Meander Beyond the Margin! e-Marginalia is the immersion travel community where adventurous travelers celebrate the art and artifacts from their authentic cultural travel, adventure travel, humanitarian travel, alternative travel, ecotourism and good, old fashioned secrets-of-your-own-neighborhood travel. [More...]

Mapping the High Road to Taos

High Road to Taos, by Christopher DougheryHand drawn maps are in my personal top ten list of travel artifacts. Maybe my top five.

I was recently introduced to The Hand Drawn Map Association — a cartographic marginalia paradise — by friend and former colleague Chris Casquilho.

The Hand Drawn Map Association (HDMA) is an ongoing archive of user submitted maps and other interesting diagrams created by hand.

Casquilho also put me on to an interesting sounding book, Everything Sings: Maps for a Narrative Atlas, by Denis Wood.

Denis Wood has created an atlas unlike any other. Surveying Boylan Heights, his small neighborhood in North Carolina, he subverts the traditional notions of mapmaking to discover new ways of seeing both this place in particular and the nature of place itself. Each map attunes the eye to the invisible, the overlooked, and the seemingly insignificant. From radio waves permeating the air to the location of Halloween pumpkins on porches, Wood searches for the revelatory details in what has never been mapped or may not even be mappable. In his pursuit of a "poetics of cartography," the experience of place is primary, useless knowledge is exalted, and representation strives toward resonance. Our perception of maps and how to read them changes as we regard their beauty, marvel at their poetry, and begin to see the neighborhoods we live in anew. Everything Sings weaves a multi-layered story about one neighborhood as well as about the endeavor of truly knowing the places which we call home. (Siglio Press)

Thank you, Chris Casquilho. Thank you, Hand Drawn Map Association.Thank you, Denis Wood. I'm slipping and sliding down the poetics of cartography rabbit hole!

And what better example of this creative world of hand drawn maps to represent my newest crush than Christopher Doughery "High Road to Taos". I know the destinations well and the route even better. I'm forever introducing friends and strangers to this high desert wander and some of the joys along the way like Madrid (where I brought our friend in December) and Tesuque (where my bride dreams of building a home) and Chimayo (a norther NM town as complex and troubled as it is miniscule and glorious).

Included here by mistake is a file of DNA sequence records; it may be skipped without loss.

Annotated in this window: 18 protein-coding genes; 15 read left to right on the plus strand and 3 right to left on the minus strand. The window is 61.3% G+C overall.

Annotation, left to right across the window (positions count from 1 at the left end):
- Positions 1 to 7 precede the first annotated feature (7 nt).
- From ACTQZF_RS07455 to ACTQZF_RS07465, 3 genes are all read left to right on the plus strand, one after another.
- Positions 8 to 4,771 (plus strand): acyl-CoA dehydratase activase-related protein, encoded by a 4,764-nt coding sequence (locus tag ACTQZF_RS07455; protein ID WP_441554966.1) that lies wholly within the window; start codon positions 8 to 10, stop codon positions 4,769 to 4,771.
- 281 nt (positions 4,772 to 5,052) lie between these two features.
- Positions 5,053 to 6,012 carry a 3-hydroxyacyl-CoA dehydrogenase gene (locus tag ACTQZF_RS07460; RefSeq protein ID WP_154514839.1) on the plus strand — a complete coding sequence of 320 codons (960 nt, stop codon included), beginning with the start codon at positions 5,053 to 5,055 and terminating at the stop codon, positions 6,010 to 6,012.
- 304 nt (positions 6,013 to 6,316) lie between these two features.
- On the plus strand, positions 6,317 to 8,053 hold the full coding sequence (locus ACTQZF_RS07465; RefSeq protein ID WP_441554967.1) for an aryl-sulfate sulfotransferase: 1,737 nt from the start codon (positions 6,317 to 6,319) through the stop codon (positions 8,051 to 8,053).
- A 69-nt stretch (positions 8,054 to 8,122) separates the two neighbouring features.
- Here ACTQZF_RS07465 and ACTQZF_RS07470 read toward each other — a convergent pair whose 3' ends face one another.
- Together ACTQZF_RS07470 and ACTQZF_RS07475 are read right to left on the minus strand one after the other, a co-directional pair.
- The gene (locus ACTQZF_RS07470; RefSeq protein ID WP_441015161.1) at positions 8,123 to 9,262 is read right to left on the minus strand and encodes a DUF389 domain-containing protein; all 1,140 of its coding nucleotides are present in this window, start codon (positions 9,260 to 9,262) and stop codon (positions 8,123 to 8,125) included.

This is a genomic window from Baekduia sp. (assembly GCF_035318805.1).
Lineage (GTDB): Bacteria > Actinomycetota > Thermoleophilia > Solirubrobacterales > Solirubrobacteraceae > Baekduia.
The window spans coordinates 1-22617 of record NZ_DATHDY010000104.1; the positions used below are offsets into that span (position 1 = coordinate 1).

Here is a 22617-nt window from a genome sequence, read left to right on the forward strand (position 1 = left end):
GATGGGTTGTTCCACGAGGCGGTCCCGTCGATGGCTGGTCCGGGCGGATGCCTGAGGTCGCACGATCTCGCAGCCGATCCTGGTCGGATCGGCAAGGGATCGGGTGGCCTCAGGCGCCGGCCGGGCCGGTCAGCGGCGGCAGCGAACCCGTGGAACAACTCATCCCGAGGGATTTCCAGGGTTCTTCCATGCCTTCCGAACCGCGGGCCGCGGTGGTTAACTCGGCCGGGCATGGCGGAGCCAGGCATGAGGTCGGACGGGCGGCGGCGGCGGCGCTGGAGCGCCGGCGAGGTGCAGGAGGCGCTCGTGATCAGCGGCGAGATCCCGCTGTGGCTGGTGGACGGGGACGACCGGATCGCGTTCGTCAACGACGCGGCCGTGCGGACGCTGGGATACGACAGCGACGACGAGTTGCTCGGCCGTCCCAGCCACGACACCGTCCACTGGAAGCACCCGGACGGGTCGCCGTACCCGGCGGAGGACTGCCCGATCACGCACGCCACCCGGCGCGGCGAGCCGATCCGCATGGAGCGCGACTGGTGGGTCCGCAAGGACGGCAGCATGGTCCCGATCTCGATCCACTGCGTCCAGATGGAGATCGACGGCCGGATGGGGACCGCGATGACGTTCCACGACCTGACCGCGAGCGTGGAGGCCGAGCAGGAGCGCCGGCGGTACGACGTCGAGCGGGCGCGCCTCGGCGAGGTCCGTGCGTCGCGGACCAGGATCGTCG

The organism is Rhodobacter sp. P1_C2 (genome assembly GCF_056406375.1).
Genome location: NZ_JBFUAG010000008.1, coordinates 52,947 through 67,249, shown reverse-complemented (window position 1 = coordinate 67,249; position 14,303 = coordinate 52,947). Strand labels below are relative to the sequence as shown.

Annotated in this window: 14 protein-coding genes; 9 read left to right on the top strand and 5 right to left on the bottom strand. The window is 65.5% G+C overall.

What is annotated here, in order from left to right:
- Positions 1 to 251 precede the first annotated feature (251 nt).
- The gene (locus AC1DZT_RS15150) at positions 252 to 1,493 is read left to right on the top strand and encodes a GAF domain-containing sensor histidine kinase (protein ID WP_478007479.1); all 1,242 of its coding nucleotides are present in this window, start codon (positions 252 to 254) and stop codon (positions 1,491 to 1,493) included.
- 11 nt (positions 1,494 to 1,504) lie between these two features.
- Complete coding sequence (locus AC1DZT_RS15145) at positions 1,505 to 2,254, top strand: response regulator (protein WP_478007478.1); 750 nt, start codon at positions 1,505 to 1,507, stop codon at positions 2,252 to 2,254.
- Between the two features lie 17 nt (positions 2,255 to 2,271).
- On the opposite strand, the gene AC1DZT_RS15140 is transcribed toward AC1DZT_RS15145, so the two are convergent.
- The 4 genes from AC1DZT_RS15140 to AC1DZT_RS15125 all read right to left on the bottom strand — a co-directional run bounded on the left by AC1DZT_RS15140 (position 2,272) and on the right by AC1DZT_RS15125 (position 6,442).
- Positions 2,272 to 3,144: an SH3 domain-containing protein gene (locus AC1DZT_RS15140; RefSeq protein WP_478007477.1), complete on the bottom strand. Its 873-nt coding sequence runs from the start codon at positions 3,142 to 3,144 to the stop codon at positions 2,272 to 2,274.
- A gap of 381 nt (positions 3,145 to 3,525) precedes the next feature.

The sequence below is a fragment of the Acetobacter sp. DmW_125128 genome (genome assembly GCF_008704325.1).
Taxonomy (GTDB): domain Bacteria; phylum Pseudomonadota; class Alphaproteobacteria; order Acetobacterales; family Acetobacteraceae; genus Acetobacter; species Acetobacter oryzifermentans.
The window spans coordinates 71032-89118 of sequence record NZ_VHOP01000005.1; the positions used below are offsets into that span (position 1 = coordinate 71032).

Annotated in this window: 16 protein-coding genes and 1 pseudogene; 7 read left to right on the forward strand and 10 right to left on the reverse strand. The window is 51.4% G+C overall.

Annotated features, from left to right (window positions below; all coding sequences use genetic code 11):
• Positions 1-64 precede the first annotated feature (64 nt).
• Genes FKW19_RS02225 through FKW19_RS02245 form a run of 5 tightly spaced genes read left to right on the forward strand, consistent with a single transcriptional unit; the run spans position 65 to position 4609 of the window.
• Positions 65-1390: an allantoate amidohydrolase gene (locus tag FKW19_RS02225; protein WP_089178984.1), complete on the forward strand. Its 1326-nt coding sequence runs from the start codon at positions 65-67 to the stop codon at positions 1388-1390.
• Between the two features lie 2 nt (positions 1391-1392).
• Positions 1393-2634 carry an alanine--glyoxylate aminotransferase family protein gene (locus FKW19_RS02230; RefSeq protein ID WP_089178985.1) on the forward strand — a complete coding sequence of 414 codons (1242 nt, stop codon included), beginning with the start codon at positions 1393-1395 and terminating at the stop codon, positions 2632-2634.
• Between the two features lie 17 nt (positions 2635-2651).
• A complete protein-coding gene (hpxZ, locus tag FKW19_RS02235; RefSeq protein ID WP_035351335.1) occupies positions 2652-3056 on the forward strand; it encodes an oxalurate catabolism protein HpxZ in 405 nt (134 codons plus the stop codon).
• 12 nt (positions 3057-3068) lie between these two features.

So thank you also, Christopher Doughery.

During a summer trip through northern New Mexico, I wanted to chart our daily progress up from Albuquerque through the High Road to Taos, west to Los Alamos and finally north and west of Taos. I wanted to increase the scale of the High Road leg so I could note features of the small villages (graffiti in Cordova, the Ortega family-weaving since 1729 in Chimayo, San Jose de Gracia Church in Trampas, and Sugar Nymph's Cafe in Picoris). These villages are amazingly beautiful and heartbreaking at the same time. Not having the time to measure exact distances, I used the yellow box to signal changing scales. ~ Christopher Doughery (Hand Drawn Map Association)

A hand drawn map of a favorite land complete with marginalia. Win. Win. Win.

There's one more person I'd like to thank. Ira Glass. For so many things, I'm grateful to this All American Storyteller with a weird voice and an even weirder cadence. Glass wrote the introduction to Wood's Everything Sings: Maps for a Narrative Atlas. )Yes, I've looped back to Denis Wood again. You lost? Need a map?) The following is an excerpt, much abridged, of some of Glass's distilled observations. Sorry, Ira, for the butchery. Reader, consider this a mashup, a remix, a derivative that may not accurately represent what Glass actually meant to say. It represents what I "hear", and inevitably we hear what we want to hear...

When I encountered these maps of Boylan Heights years ago, what I first loved was how impractical they were... These maps are completely unnecessary. The world didn't ask for them. They aid no navigation or civic-minded purpose. They're just for pleasure. They laugh at the stupid Google map I consult five times a day on my phone. They laugh at what a square that map is. At its small-mindedness... Their mission is more novelistic... What they chart isn't Boylan Heights exactly but Wood's feelings about Boylan Heights, his curiosity about it, and his sense of wonder at all the things about the place that are overlooked and unnamed... [They] elbow their way into the world in defiance... to take a form that's not intended for feeling or mystery and make it breathe with human life. ~ Ira Glass (Introduction to Everything Sings: Maps for a Narrative Atlas)

Yes, hand drawn maps are definitely in my top five list of travel artifacts. What about you?

Mount Stephen Club No More?

George Stephen House - Mount Stephen Club

Image via Wikipedia

Did you solve the Montreal Mystery in my last blog post? Did you guess which Montreal mansion was the location for our decadent brunch?

Plaudits to Steph Sirois (@StefS31) and Linda Coffin who answered correctly that the mysterious Montreal mansion in the video is Mount Stephen Club! Both Steph and Linda have personal connections to the property, one from college reasearch and the other from growing up two blocks away... Bravo, Montrealophiles! (Shoot me your mailing addresses, and a prize will help you celebrate your smarts.)